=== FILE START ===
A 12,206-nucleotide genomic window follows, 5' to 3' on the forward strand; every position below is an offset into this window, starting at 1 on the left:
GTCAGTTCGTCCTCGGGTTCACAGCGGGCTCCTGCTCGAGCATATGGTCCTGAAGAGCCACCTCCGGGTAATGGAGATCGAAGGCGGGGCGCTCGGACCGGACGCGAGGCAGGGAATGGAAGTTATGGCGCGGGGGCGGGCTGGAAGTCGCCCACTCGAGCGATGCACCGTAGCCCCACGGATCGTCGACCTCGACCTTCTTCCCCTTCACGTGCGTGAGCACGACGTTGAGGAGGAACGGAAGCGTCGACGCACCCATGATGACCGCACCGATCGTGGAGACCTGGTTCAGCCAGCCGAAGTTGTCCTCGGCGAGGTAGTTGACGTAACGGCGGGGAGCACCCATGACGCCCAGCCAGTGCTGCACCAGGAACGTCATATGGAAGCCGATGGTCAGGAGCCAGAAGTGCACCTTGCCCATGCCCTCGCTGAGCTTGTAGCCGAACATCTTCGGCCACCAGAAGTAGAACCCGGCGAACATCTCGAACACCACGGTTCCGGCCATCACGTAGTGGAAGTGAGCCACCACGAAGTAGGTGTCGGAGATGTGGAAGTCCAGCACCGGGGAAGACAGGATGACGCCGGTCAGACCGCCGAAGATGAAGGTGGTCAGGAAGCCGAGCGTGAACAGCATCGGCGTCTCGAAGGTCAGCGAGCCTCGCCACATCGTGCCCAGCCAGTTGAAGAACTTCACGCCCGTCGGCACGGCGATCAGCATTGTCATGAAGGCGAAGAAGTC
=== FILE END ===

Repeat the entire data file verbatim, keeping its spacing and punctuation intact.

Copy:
A 12,206-nucleotide genomic window follows, 5' to 3' on the forward strand; every position below is an offset into this window, starting at 1 on the left:
GTCAGTTCGTCCTCGGGTTCACAGCGGGCTCCTGCTCGAGCATATGGTCCTGAAGAGCCACCTCCGGGTAATGGAGATCGAAGGCGGGGCGCTCGGACCGGACGCGAGGCAGGGAATGGAAGTTATGGCGCGGGGGCGGGCTGGAAGTCGCCCACTCGAGCGATGCACCGTAGCCCCACGGATCGTCGACCTCGACCTTCTTCCCCTTCACGTGCGTGAGCACGACGTTGAGGAGGAACGGAAGCGTCGACGCACCCATGATGACCGCACCGATCGTGGAGACCTGGTTCAGCCAGCCGAAGTTGTCCTCGGCGAGGTAGTTGACGTAACGGCGGGGAGCACCCATGACGCCCAGCCAGTGCTGCACCAGGAACGTCATATGGAAGCCGATGGTCAGGAGCCAGAAGTGCACCTTGCCCATGCCCTCGCTGAGCTTGTAGCCGAACATCTTCGGCCACCAGAAGTAGAACCCGGCGAACATCTCGAACACCACGGTTCCGGCCATCACGTAGTGGAAGTGAGCCACCACGAAGTAGGTGTCGGAGATGTGGAAGTCCAGCACCGGGGAAGACAGGATGACGCCGGTCAGACCGCCGAAGATGAAGGTGGTCAGGAAGCCGAGCGTGAACAGCATCGGCGTCTCGAAGGTCAGCGAGCCTCGCCACATCGTGCCCAGCCAGTTGAAGAACTTCACGCCCGTCGGCACGGCGATCAGCATTGTCATGAAGGCGAAGAAGTC